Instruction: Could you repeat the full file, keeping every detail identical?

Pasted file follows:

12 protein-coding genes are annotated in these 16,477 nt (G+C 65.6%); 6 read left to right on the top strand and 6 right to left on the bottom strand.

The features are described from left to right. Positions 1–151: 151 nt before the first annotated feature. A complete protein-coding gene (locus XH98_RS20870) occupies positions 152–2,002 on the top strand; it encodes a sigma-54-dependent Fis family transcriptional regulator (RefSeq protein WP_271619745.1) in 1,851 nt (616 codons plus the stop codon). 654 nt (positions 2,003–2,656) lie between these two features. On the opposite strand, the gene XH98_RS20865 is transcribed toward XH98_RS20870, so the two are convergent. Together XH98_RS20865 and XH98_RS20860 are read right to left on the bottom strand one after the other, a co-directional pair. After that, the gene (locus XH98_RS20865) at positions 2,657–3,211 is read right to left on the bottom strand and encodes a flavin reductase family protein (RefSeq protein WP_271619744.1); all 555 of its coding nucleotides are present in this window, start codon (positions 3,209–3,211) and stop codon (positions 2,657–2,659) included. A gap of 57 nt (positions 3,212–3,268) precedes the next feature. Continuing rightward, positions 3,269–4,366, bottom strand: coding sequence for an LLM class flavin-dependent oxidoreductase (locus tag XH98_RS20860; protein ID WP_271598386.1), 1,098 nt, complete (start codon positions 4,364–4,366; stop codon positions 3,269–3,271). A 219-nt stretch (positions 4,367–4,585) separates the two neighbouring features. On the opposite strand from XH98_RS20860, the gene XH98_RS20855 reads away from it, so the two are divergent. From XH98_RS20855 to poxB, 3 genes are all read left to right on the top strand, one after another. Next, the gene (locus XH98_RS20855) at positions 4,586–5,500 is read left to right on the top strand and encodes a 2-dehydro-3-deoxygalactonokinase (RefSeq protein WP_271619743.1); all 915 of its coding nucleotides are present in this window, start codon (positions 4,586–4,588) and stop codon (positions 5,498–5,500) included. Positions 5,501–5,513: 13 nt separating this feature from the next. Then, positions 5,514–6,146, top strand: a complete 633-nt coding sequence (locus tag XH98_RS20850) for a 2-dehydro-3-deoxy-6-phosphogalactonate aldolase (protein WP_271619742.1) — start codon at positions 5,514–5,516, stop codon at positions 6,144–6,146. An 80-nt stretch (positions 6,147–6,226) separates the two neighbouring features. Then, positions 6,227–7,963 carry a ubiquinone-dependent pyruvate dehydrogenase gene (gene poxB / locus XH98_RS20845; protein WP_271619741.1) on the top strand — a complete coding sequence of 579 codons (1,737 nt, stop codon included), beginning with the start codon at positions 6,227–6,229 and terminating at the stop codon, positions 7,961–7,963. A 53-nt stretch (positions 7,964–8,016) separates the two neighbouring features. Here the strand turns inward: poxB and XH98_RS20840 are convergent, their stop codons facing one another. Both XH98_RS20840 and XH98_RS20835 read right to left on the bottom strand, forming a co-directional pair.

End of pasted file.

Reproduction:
12 protein-coding genes are annotated in these 16,477 nt (G+C 65.6%); 6 read left to right on the top strand and 6 right to left on the bottom strand.

The features are described from left to right. Positions 1–151: 151 nt before the first annotated feature. A complete protein-coding gene (locus XH98_RS20870) occupies positions 152–2,002 on the top strand; it encodes a sigma-54-dependent Fis family transcriptional regulator (RefSeq protein WP_271619745.1) in 1,851 nt (616 codons plus the stop codon). 654 nt (positions 2,003–2,656) lie between these two features. On the opposite strand, the gene XH98_RS20865 is transcribed toward XH98_RS20870, so the two are convergent. Together XH98_RS20865 and XH98_RS20860 are read right to left on the bottom strand one after the other, a co-directional pair. After that, the gene (locus XH98_RS20865) at positions 2,657–3,211 is read right to left on the bottom strand and encodes a flavin reductase family protein (RefSeq protein WP_271619744.1); all 555 of its coding nucleotides are present in this window, start codon (positions 3,209–3,211) and stop codon (positions 2,657–2,659) included. A gap of 57 nt (positions 3,212–3,268) precedes the next feature. Continuing rightward, positions 3,269–4,366, bottom strand: coding sequence for an LLM class flavin-dependent oxidoreductase (locus tag XH98_RS20860; protein ID WP_271598386.1), 1,098 nt, complete (start codon positions 4,364–4,366; stop codon positions 3,269–3,271). A 219-nt stretch (positions 4,367–4,585) separates the two neighbouring features. On the opposite strand from XH98_RS20860, the gene XH98_RS20855 reads away from it, so the two are divergent. From XH98_RS20855 to poxB, 3 genes are all read left to right on the top strand, one after another. Next, the gene (locus XH98_RS20855) at positions 4,586–5,500 is read left to right on the top strand and encodes a 2-dehydro-3-deoxygalactonokinase (RefSeq protein WP_271619743.1); all 915 of its coding nucleotides are present in this window, start codon (positions 4,586–4,588) and stop codon (positions 5,498–5,500) included. Positions 5,501–5,513: 13 nt separating this feature from the next. Then, positions 5,514–6,146, top strand: a complete 633-nt coding sequence (locus tag XH98_RS20850) for a 2-dehydro-3-deoxy-6-phosphogalactonate aldolase (protein WP_271619742.1) — start codon at positions 5,514–5,516, stop codon at positions 6,144–6,146. An 80-nt stretch (positions 6,147–6,226) separates the two neighbouring features. Then, positions 6,227–7,963 carry a ubiquinone-dependent pyruvate dehydrogenase gene (gene poxB / locus XH98_RS20845; protein WP_271619741.1) on the top strand — a complete coding sequence of 579 codons (1,737 nt, stop codon included), beginning with the start codon at positions 6,227–6,229 and terminating at the stop codon, positions 7,961–7,963. A 53-nt stretch (positions 7,964–8,016) separates the two neighbouring features. Here the strand turns inward: poxB and XH98_RS20840 are convergent, their stop codons facing one another. Both XH98_RS20840 and XH98_RS20835 read right to left on the bottom strand, forming a co-directional pair.